“We had to sign something,” the veterans admit. In fact, they were warned that their demobilization, and the material assistance that went with it, depended on their agreeing to keep most of their wartime experience and knowledge to themselves, from death rates and atrocities to missing rations and cold feet. The veterans’ discretion now, which often borders on a string of outright lies, dates back to the moment when they signed that document.
The background leading up to the shocking collapse of the Red Army at the beginning is described: the purging of experienced leadership of the army, the insistence of Stalin to only plan for an offensive war, his disastrous decision to go to war with Finland in 1939, giving the Germans an all too-clear view into the weaknesses of the Red Army which was later exploited. One of the worst underlying problems was the control political officers were given over any remaining experienced military officers. This meant Stalinist loyalists rather than knowledgeable military minds set policy or made military decisions, and valuable training time was spent in ideological lectures instead of drills.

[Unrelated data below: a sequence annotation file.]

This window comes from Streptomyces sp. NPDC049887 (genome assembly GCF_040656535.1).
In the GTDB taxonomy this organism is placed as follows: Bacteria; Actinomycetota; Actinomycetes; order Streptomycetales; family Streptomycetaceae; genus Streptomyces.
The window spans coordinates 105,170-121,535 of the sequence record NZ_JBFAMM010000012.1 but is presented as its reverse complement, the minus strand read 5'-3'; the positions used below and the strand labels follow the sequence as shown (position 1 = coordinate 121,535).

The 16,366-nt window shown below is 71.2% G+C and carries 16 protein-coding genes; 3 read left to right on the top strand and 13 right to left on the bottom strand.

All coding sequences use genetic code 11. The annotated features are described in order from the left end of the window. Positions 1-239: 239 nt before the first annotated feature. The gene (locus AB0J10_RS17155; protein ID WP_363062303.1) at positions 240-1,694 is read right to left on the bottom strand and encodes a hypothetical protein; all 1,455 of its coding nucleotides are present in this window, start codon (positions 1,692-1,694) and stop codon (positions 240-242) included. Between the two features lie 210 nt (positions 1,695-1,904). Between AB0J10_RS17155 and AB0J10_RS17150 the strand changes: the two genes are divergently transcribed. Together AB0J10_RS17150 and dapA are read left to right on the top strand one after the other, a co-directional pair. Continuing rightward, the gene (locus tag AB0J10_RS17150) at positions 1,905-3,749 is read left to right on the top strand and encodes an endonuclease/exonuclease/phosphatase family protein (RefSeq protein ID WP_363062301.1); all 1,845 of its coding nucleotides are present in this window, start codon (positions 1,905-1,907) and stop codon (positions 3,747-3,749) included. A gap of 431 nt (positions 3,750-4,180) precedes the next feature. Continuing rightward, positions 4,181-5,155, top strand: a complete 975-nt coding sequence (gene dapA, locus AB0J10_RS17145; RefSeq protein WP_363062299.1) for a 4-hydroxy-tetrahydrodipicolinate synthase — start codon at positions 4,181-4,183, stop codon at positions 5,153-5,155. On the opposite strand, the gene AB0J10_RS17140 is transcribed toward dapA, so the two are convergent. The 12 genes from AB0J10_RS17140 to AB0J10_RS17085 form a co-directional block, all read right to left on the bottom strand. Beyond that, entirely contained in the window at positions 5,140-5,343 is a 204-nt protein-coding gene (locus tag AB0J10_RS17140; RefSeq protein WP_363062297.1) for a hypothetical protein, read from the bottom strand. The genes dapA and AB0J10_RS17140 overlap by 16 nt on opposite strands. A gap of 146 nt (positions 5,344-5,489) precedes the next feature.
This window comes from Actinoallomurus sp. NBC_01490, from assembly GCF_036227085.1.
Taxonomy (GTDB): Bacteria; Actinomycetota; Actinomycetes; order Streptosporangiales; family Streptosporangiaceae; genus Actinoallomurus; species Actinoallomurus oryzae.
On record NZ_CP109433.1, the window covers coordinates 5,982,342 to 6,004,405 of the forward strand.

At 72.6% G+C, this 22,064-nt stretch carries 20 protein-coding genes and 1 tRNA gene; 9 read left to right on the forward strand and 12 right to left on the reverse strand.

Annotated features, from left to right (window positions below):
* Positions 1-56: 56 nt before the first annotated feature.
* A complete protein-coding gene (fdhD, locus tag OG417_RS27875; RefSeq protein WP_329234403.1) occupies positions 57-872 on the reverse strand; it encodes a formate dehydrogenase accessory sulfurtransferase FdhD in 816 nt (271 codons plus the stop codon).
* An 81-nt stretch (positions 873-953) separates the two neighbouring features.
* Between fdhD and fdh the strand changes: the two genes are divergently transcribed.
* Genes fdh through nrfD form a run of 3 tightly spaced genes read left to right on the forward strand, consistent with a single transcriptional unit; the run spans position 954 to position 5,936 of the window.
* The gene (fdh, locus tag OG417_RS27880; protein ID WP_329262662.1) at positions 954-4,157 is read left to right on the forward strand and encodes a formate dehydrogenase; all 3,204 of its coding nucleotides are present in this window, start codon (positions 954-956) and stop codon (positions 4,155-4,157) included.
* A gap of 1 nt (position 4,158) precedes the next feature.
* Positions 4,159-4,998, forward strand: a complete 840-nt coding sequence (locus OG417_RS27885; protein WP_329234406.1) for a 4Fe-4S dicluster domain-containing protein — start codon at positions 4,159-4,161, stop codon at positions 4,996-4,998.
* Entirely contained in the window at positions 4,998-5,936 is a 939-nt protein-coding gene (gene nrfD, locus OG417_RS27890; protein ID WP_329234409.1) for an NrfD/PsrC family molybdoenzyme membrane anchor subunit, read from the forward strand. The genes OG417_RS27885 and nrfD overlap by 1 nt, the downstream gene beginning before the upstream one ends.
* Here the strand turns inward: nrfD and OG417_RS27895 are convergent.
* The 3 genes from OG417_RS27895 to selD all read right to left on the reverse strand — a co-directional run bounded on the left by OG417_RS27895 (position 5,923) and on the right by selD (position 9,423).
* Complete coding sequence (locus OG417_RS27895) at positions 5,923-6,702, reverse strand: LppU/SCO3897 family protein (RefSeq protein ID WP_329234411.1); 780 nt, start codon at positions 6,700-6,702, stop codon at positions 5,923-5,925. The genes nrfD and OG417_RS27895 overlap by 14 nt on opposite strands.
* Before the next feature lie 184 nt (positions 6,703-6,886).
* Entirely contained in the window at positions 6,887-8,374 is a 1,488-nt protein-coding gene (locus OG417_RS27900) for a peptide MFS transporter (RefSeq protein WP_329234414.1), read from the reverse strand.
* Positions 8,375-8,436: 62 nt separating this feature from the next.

In spite of warnings from other countries and his own spies, Stalin refused to believe Germany was about to invade. This allowed the Luftwaffe to immediately destroy almost all the Soviet air force and many of the army’s tanks. For months the Red Army was beaten down militarily and psychologically by the Germans. A huge swath of the Soviet Union was occupied by the Nazis, an area with vital industry and agriculture and where many soldiers’ families and homes were.